Training for my Life’s Work

.It was 1956 and I was working as a trainee Bank manager in the Australia & New Zealand Bank in Adelaide, South Australia. The prospects looked good with the ANZ as I seemed to gain favour with the Branch Manager who assured me of a secure future in Banking and suggested I start doing a Bankers Institute Course. However a strange unsettledness (which later in life I came to realize as a means of  God’s leading) came over me which I thought was boredom.

I had only been working for two years and wondered why I should be so quickly bored with banking. One night when I was attending a Christ Ambassadors Missionary service at the Franklin St. Church Adelaide, where my father was Pastor, I was watching a 16mm film by a Dr. Oswald J Smith from the Peoples Church in Toronto Canada.He was preaching on the subject of “A Passion for Souls“. I remember him using a phrase which stuck in my mind. “Why should anyone hear the Gospel twice before everyone has heard it once”. 

There and then I felt for the first time a certain stirring in my heart which I now know was a call to serve and do something meaningful with my life. I rededicated my life to God and made a promise (Vow) to the Lord, that I would not allow myself to be distracted in any way until I knew exactly where & what my future destiny (the path of life) would be in service. With that in mind I resigned from the Bank much to the disgust of my Bank Manager who was grooming me for greater things and applied to go to Bible College. I was just seventeen.

In January 1958 as I walked across the tarmac at Adelaide airport to board the Ansett-ANA Convair to Brisbane, I felt overwhelmed with a sense of joy & couldn’t wipe the smile of my face. The fact of leaving the security of family and home and going to Bible School somehow seemed to give me the feeling of  the beginning of life’s adventure. My best friend Ian Scannell was with me, he was the base singer in our male voice quartet and we were going to take our talent to Queensland. Three other young men from our local church also joined the exodus to Bible College, Bob Bootes, Norm Millburn and my older brother Andrew Evans.

In our first year of Bible College our male voice quartet was quite a novelty and opened doors for us. Prior to coming to college we had recorded our one and only vinyl  gospel record in 1955 which to my knowledge was a first in Sacred Gospel recording by an Australian group. We called ourselves “The Marinatha Messengers”.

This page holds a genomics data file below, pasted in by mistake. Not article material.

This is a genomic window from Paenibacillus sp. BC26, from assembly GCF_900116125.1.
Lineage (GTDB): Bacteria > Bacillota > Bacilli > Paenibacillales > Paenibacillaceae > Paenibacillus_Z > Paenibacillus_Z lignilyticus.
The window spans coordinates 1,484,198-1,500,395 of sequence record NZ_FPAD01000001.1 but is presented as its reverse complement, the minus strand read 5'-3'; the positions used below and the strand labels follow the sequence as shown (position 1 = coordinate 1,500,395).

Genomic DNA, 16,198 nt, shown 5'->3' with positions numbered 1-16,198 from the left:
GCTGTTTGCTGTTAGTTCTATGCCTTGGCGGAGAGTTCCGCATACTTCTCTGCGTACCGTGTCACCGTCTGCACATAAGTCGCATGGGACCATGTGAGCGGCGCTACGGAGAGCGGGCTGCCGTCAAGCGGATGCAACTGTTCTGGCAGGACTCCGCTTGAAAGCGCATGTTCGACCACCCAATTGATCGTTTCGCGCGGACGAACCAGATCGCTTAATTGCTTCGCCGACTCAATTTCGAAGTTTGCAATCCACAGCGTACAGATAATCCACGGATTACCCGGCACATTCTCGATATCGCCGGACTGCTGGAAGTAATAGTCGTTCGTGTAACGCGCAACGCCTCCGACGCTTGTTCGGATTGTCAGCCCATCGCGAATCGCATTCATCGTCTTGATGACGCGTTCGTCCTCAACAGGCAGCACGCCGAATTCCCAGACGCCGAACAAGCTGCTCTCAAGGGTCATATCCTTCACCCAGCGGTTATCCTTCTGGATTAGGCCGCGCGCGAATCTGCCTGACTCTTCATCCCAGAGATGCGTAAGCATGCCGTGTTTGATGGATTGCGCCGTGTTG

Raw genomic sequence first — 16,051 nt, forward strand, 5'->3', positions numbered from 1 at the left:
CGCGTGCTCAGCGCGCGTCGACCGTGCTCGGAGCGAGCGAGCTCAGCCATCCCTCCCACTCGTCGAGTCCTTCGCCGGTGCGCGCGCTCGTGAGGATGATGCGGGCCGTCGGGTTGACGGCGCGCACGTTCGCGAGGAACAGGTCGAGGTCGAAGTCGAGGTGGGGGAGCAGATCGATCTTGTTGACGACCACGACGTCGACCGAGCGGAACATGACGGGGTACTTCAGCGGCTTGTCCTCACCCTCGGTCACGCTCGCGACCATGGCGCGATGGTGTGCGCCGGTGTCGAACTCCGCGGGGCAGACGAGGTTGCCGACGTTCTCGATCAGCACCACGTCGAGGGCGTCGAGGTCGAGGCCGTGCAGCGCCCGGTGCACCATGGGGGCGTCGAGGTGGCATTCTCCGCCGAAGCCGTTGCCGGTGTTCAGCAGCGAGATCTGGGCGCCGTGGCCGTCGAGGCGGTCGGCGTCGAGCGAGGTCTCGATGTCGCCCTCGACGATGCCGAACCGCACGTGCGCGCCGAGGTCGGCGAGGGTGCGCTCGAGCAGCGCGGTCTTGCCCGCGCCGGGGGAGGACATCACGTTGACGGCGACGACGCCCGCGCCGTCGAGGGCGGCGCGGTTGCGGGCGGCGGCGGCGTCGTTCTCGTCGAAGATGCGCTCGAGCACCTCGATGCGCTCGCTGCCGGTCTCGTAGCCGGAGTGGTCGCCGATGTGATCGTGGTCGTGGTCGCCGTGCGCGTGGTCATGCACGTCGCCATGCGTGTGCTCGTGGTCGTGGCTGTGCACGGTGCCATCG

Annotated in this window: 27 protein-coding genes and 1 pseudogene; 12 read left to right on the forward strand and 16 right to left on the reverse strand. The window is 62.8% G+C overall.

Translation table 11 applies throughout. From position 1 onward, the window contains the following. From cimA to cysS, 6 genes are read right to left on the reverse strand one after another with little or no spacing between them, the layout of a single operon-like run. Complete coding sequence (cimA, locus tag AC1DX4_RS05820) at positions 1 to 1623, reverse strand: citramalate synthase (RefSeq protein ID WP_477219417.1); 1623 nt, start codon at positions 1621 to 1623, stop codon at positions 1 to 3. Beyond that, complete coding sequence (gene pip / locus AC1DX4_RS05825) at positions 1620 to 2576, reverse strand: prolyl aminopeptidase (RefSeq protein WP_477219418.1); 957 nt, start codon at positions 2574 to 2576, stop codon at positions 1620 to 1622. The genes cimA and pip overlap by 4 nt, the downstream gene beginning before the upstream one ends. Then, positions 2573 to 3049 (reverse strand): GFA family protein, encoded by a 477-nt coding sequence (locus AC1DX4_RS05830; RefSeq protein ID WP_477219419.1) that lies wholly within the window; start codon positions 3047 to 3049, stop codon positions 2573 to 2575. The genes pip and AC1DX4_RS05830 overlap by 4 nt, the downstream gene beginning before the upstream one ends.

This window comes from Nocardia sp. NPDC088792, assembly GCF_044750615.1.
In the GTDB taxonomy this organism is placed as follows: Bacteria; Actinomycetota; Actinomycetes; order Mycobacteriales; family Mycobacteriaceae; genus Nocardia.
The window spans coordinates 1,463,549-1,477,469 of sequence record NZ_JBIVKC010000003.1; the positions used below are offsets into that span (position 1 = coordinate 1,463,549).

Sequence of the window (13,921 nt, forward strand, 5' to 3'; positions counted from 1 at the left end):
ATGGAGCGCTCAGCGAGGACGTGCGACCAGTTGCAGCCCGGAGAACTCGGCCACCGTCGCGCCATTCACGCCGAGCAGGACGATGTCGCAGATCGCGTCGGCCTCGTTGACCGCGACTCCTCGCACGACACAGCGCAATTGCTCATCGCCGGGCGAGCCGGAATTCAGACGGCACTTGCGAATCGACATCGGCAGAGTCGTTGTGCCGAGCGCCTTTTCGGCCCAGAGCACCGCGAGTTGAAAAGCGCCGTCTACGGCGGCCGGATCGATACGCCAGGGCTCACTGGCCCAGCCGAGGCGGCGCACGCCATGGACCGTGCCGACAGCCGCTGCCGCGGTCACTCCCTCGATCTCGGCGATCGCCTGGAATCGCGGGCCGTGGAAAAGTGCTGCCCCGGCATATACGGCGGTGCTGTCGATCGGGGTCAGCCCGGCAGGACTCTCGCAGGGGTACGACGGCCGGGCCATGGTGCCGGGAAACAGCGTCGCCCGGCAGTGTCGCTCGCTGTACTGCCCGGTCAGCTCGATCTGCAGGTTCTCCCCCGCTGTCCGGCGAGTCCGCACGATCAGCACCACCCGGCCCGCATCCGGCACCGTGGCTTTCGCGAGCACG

In those days when we sang in Churches, occasionally we were accompanied by a pianist but usually acapella was the only way to go, particularly in open-air work. I have included a sound track from the one and only vinyl 78rpm record that remains. Although quite scratchy, it will give you an idea of how far the church has advanced in modern Christian music. Digital technology has transformed the way we record and do music which I think is wonderful. Songs like these were very popular in the 1950s.

 In most church services someone would sing a solo, a duet or a choir item. It was in this environment that many young people developed their talent and were used of God to bless others. It wasn’t uncommon to see a quiet emotional response from people in the congregation as they responded to the Holy Spirit and identified with the lyrics. Giving applause was not considered culturally acceptable in church, as the mind set of the musician or artist and congregation was not performance but ministry based.

Of the five South Australians who went to Bible College in 1958, three of us eventually ended up in full time ministry. Bob Bootes  my brother Andrew and myself. Andrew went on to hold the highest office in the land as General Superintendent of the Assemblies of God in Australia from 1977 -1997 a record. Bob Bootes served in churches in Victoria and Queensland. I went to Papua New Guinea as a missionary then back to my home church in Adelaide  South Australia, concluding my ministry in Queensland.

Although I didn’t feel particularly called to go to Bible College I was excited at the prospect of doing something on my own and hopefully discovering in the process my life’s calling. I remember the Principal of the College saying to me “Freddie its better to be trained and not called than called and not trained”.Upon arriving at 79 Moray St. New Farm I was ushered into the boys dormitory which was located on the bank of the Brisbane river overlooking the Story Bridge.